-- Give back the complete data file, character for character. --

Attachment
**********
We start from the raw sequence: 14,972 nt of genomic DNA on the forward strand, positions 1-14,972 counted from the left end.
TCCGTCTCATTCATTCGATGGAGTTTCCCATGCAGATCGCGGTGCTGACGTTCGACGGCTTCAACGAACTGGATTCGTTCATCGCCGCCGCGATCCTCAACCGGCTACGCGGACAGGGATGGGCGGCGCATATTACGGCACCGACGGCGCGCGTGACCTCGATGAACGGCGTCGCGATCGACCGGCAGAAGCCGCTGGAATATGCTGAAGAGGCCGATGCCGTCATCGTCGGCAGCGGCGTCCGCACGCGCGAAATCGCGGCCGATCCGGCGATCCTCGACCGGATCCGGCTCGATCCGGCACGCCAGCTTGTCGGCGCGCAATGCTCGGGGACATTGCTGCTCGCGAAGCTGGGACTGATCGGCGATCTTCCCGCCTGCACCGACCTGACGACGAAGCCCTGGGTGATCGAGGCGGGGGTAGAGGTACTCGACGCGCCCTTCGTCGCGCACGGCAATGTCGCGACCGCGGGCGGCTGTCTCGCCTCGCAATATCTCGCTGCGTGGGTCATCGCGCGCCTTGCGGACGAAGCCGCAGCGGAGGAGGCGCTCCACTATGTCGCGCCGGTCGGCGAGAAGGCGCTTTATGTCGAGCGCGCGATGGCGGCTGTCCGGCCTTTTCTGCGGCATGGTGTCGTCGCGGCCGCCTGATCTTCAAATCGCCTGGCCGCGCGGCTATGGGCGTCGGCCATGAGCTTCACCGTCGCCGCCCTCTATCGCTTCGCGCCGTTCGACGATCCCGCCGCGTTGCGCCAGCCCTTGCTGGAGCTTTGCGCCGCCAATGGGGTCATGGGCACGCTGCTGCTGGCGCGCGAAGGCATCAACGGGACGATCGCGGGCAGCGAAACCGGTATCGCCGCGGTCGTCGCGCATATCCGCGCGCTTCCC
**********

We start from the raw sequence: 14,972 nt of genomic DNA on the forward strand, positions 1-14,972 counted from the left end.
TCCGTCTCATTCATTCGATGGAGTTTCCCATGCAGATCGCGGTGCTGACGTTCGACGGCTTCAACGAACTGGATTCGTTCATCGCCGCCGCGATCCTCAACCGGCTACGCGGACAGGGATGGGCGGCGCATATTACGGCACCGACGGCGCGCGTGACCTCGATGAACGGCGTCGCGATCGACCGGCAGAAGCCGCTGGAATATGCTGAAGAGGCCGATGCCGTCATCGTCGGCAGCGGCGTCCGCACGCGCGAAATCGCGGCCGATCCGGCGATCCTCGACCGGATCCGGCTCGATCCGGCACGCCAGCTTGTCGGCGCGCAATGCTCGGGGACATTGCTGCTCGCGAAGCTGGGACTGATCGGCGATCTTCCCGCCTGCACCGACCTGACGACGAAGCCCTGGGTGATCGAGGCGGGGGTAGAGGTACTCGACGCGCCCTTCGTCGCGCACGGCAATGTCGCGACCGCGGGCGGCTGTCTCGCCTCGCAATATCTCGCTGCGTGGGTCATCGCGCGCCTTGCGGACGAAGCCGCAGCGGAGGAGGCGCTCCACTATGTCGCGCCGGTCGGCGAGAAGGCGCTTTATGTCGAGCGCGCGATGGCGGCTGTCCGGCCTTTTCTGCGGCATGGTGTCGTCGCGGCCGCCTGATCTTCAAATCGCCTGGCCGCGCGGCTATGGGCGTCGGCCATGAGCTTCACCGTCGCCGCCCTCTATCGCTTCGCGCCGTTCGACGATCCCGCCGCGTTGCGCCAGCCCTTGCTGGAGCTTTGCGCCGCCAATGGGGTCATGGGCACGCTGCTGCTGGCGCGCGAAGGCATCAACGGGACGATCGCGGGCAGCGAAACCGGTATCGCCGCGGTCGTCGCGCATATCCGCGCGCTTCCC